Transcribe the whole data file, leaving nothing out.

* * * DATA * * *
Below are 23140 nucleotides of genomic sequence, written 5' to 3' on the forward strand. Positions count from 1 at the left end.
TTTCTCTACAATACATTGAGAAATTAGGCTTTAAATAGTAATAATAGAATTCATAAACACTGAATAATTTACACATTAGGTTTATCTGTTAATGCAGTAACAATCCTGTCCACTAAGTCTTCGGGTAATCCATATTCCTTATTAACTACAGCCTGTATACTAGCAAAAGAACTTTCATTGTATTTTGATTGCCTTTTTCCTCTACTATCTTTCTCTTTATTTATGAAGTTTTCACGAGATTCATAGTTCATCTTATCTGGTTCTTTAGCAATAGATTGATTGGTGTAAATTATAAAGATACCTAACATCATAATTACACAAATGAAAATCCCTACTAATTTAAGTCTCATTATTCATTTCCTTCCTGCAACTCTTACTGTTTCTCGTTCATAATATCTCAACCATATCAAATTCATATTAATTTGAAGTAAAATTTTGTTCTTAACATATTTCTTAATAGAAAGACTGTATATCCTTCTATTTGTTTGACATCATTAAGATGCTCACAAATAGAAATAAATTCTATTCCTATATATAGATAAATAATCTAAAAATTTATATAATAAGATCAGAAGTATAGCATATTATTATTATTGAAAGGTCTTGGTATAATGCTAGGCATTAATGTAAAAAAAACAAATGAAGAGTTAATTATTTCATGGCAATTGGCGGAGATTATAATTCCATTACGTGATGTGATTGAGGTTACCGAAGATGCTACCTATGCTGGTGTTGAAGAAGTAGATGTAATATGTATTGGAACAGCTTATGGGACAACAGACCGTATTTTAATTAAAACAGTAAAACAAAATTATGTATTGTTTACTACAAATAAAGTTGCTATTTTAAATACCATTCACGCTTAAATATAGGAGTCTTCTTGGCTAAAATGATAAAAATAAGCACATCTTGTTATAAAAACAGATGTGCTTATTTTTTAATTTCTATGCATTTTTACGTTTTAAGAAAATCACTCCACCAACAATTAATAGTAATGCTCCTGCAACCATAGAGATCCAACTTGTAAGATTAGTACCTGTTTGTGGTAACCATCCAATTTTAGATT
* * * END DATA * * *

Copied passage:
Below are 23140 nucleotides of genomic sequence, written 5' to 3' on the forward strand. Positions count from 1 at the left end.
TTTCTCTACAATACATTGAGAAATTAGGCTTTAAATAGTAATAATAGAATTCATAAACACTGAATAATTTACACATTAGGTTTATCTGTTAATGCAGTAACAATCCTGTCCACTAAGTCTTCGGGTAATCCATATTCCTTATTAACTACAGCCTGTATACTAGCAAAAGAACTTTCATTGTATTTTGATTGCCTTTTTCCTCTACTATCTTTCTCTTTATTTATGAAGTTTTCACGAGATTCATAGTTCATCTTATCTGGTTCTTTAGCAATAGATTGATTGGTGTAAATTATAAAGATACCTAACATCATAATTACACAAATGAAAATCCCTACTAATTTAAGTCTCATTATTCATTTCCTTCCTGCAACTCTTACTGTTTCTCGTTCATAATATCTCAACCATATCAAATTCATATTAATTTGAAGTAAAATTTTGTTCTTAACATATTTCTTAATAGAAAGACTGTATATCCTTCTATTTGTTTGACATCATTAAGATGCTCACAAATAGAAATAAATTCTATTCCTATATATAGATAAATAATCTAAAAATTTATATAATAAGATCAGAAGTATAGCATATTATTATTATTGAAAGGTCTTGGTATAATGCTAGGCATTAATGTAAAAAAAACAAATGAAGAGTTAATTATTTCATGGCAATTGGCGGAGATTATAATTCCATTACGTGATGTGATTGAGGTTACCGAAGATGCTACCTATGCTGGTGTTGAAGAAGTAGATGTAATATGTATTGGAACAGCTTATGGGACAACAGACCGTATTTTAATTAAAACAGTAAAACAAAATTATGTATTGTTTACTACAAATAAAGTTGCTATTTTAAATACCATTCACGCTTAAATATAGGAGTCTTCTTGGCTAAAATGATAAAAATAAGCACATCTTGTTATAAAAACAGATGTGCTTATTTTTTAATTTCTATGCATTTTTACGTTTTAAGAAAATCACTCCACCAACAATTAATAGTAATGCTCCTGCAACCATAGAGATCCAACTTGTAAGATTAGTACCTGTTTGTGGTAACCATCCAATTTTAGATT